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Infant Observers

Researchers Zero In on Why Babies Imitate

By Chris Carroll


Artwork by Gabriella Hernandez

Artwork by Gabriella Hernandez

Babies have a tough job—not just figuring out the world in general, but the behaviors and peculiarities of their fellow humans, too.

How do they do it? Researchers from Maryland and the University of Chicago recently tried to answer that question by fitting 36 boisterous 7-month-olds with electroencephalogram (eeg) caps to monitor their brain activity while interacting with other people at UMD’s Child Development Lab.

In the experiment, babies watched an adult reach for one of two toys, and then were allowed to grab one of the toys for themselves, with the procedure repeated 12 times.

As the researchers reported in Psychological Science, the EEG “window” into the baby’s brain predicted how the baby would respond. If the part of the brain that controls motor activity fired up while watching the adult, the baby would grab for the same toy. If it didn’t, there was no imitation.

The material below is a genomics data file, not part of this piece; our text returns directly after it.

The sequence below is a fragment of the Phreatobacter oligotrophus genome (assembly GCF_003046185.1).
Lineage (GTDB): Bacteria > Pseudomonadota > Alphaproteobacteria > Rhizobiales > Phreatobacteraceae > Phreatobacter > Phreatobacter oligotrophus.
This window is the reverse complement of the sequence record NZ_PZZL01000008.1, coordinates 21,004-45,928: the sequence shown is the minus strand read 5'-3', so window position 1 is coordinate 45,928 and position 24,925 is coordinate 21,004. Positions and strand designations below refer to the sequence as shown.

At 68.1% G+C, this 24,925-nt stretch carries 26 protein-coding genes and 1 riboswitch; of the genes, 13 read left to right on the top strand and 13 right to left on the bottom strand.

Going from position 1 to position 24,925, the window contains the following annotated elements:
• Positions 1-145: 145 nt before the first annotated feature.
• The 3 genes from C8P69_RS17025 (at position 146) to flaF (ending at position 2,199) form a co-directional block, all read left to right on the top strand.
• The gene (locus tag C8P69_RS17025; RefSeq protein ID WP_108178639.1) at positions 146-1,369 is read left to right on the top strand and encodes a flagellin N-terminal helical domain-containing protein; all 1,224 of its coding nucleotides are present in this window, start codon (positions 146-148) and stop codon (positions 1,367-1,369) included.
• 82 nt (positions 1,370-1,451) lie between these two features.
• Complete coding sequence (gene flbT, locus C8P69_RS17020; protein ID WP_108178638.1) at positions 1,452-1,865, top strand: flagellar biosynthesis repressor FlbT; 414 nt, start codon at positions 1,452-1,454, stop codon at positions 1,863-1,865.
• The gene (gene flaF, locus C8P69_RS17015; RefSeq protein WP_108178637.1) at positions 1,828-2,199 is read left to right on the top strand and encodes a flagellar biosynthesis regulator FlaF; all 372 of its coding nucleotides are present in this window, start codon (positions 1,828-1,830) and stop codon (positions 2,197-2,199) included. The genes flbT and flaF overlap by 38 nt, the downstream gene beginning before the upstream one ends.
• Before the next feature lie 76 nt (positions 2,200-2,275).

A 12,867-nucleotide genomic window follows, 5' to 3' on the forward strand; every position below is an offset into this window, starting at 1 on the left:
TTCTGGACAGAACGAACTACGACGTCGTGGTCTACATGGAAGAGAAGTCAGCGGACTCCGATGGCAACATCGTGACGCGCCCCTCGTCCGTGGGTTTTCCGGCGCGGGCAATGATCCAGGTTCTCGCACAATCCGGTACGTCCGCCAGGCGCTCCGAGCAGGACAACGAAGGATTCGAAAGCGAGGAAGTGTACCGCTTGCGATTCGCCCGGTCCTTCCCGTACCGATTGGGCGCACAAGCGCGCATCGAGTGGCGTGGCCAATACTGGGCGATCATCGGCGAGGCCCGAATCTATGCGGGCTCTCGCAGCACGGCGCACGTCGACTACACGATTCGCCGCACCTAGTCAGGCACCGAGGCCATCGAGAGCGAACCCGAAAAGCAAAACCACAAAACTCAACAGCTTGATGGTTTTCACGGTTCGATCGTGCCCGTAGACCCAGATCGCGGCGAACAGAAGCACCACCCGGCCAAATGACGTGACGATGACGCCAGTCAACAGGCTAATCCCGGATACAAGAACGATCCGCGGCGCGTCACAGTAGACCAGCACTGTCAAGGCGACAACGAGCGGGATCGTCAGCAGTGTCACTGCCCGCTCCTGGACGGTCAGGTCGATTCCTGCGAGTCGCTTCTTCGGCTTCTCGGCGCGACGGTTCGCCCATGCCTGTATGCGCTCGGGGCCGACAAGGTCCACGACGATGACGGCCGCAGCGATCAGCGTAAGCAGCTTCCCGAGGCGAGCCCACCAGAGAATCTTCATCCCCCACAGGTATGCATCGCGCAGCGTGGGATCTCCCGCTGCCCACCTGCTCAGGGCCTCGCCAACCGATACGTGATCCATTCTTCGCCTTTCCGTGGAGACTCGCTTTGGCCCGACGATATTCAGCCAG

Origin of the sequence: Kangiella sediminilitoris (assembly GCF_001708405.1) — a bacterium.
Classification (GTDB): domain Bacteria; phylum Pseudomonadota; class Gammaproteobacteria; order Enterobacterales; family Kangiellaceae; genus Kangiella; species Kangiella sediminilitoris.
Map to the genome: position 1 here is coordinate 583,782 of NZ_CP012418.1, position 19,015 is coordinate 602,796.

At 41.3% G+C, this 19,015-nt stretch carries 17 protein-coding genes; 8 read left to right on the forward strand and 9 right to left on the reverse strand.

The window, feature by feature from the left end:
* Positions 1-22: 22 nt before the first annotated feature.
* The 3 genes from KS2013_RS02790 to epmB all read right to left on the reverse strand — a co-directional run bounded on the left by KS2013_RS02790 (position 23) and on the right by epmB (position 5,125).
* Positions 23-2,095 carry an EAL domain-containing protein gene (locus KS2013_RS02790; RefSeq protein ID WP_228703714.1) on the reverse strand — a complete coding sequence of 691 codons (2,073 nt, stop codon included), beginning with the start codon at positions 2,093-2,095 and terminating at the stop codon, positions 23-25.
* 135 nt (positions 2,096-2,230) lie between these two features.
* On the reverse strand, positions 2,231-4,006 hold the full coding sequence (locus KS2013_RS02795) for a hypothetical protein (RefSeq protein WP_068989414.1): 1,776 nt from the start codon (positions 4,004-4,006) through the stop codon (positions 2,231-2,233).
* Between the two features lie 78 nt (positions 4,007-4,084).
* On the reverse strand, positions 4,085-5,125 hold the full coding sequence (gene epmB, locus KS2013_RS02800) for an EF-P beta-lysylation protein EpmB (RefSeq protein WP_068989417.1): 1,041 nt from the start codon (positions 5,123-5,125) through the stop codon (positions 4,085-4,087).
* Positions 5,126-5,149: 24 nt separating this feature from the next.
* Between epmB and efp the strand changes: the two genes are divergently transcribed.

The study is the first in which a baby’s brain activity was shown to predict imitation behavior, and is just “one piece in a larger puzzle of understanding neural networks,” says the study’s senior author, Courtney Philippi, who conducted the research as a University of Chicago Ph.D. student. 

Co-author Nathan Fox, a UMD professor of education and head of the Child Development Lab, said many related questions remain to be answered, such as what causes motor system activation in some cases and not others.

“Imitation is thought to be an important mechanism by which babies and young children learn about the actions and intentions of others,” Fox says. “We intend to build on Courtney’s work to learn about different and more complex forms of imitation and how they relate to the understanding of other people’s goals and intentions.”

Philippi, now a postdoctoral fellow in neuroscience at the National Institutes of Health, says infants’ natural curiosity about what people around them are doing aided the study, while their fabled bounciness complicated it.

“The test requires them to be still and not moving,” she says. “Infants can be challenging because you can’t just give them directions, and often they aren’t interested in staying still.”

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